Richards' pairings shaped out like this: Nash-Brassard-Prospal (seems reasonable), Vermette-Johansen-Kubalik (yikes!), Umberger-Pahlsson-Dorsett (love it), and Boll-D-Mac-Russell (sure, why not). Clitsome was the healthy scratch on the blue line (hmmmm) and the pairings were Tyutin-Nikitin (no brainer), Moore-Methot (seems reasonable) and Savard-Johnson (and prayers). The results were about what you would expect. The Jackets were adept at moving the puck out of their zone and through the neutral zone, but once past the blue line they lacked cohesion and chemistry. Still, they showed some quickness and battled hard, keeping the Hawks from registering their second shot until 12:30 into the first period. They would go on to out-shoot the Hawks 34-25 for the game, but quality scoring chances were too few and far between to stay competitive with the Hawks.

Monday, January 9, 2012

So that's it

Out of ideas and way short on wins, Scott Arniel was shown the
door as head coach of the Columbus Blue Jackets.
[Darn you, Columbus Blue Jackets, for dragging me out of my undisclosed location again.  Next time this happens, I'm taking someone quail hunting.]

So that's it.  The news is out.

The news is now a bit old, but it's still comment-worthy.  Scott Arniel has been "relieved of duties" as head coach of the Columbus Blue Jackets.  Not fired, relieved of duties, which probably means that Arniel is going to be scouting KHL games in Magnitogorsk or something.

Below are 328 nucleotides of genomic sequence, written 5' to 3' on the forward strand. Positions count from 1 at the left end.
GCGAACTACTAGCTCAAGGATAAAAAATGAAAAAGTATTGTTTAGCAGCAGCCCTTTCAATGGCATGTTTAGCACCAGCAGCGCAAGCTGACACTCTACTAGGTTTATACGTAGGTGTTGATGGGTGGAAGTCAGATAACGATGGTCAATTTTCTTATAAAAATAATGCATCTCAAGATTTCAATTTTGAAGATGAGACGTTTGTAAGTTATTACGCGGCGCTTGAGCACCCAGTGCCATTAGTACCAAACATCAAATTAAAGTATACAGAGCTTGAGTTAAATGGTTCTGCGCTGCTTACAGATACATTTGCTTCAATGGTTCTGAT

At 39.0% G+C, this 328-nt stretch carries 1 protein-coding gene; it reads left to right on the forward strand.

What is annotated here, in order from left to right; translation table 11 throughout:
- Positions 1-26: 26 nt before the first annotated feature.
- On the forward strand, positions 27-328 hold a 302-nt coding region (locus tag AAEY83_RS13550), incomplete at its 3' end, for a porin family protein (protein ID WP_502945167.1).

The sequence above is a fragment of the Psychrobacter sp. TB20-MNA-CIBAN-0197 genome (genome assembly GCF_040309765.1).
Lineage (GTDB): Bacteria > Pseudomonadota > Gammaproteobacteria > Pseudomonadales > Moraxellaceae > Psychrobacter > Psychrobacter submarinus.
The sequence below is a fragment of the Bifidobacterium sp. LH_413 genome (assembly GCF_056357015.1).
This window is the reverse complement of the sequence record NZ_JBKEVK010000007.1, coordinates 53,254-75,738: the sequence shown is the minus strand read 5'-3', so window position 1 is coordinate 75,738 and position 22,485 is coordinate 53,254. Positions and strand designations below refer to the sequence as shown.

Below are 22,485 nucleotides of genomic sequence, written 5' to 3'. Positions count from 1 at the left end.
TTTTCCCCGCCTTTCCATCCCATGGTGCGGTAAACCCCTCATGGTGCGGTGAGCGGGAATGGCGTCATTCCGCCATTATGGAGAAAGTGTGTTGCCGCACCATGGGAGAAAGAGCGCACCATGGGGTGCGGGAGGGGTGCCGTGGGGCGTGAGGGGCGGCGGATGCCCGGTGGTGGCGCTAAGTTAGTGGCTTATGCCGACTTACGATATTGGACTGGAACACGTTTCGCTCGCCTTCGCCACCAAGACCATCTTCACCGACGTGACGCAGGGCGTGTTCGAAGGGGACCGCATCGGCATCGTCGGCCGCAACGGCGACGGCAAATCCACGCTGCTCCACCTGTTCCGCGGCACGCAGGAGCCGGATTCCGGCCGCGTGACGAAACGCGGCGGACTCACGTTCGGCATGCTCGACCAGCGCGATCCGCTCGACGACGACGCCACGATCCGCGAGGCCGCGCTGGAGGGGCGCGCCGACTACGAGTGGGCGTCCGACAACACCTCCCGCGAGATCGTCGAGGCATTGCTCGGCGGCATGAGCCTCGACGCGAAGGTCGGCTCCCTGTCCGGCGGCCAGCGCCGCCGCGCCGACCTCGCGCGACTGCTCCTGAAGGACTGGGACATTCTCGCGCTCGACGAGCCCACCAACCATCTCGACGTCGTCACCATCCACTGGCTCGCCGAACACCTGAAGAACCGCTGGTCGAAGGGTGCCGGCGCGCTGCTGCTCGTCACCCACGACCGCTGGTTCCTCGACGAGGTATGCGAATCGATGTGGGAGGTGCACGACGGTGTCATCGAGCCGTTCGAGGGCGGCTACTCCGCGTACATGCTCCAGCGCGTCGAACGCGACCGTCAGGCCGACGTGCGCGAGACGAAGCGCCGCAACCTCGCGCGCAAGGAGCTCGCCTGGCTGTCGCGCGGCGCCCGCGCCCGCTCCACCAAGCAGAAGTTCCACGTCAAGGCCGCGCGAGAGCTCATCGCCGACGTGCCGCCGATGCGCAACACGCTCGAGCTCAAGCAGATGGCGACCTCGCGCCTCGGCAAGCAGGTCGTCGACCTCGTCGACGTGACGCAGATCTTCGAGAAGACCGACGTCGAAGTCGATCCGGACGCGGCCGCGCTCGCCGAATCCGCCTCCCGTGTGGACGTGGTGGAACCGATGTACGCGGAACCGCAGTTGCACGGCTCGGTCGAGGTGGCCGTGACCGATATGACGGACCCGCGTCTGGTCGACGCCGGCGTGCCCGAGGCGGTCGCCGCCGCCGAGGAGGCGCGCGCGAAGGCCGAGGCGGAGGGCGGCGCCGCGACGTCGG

I will offer no eulogy on this blog for Arniel.  If you want to read what I and my compadres think of his performance as head coach, go read the last year and a half's blog posts.  It'll give you plenty to mull over.  Honestly, he might be a great guy (and I don't know that to be the case, but I'm giving him the benefit of the doubt), but he has not been anything resembling the coach that the Columbus Blue Jackets needs.

So that's it.  Buh-bye.


Scott Arniel was relieved of his duties as the coach for the Columbus Blue Jackets today, according to the Columbus Dispatch.  Arniel, hired in a coaching search at the end of the 2009-10 season finished with a record of 45-60-18.

Arniel was hired to bring an up-tempo, puck possession style of play to the CBJ after several years of playing a 'defense first' style of game.  He leaves a team that is still stuck in that transition, with part of the team built for a checking style they can still play (see the 1-0 victory over the LA Kings), and other parts of the team making an easier transition to that style (Letestu, Nikitin).  After playing well in spurts in the 2010-11 season (October, January), the team never really jelled in the 2011-12 season, in spite of significant off-season player personnel acquisitions.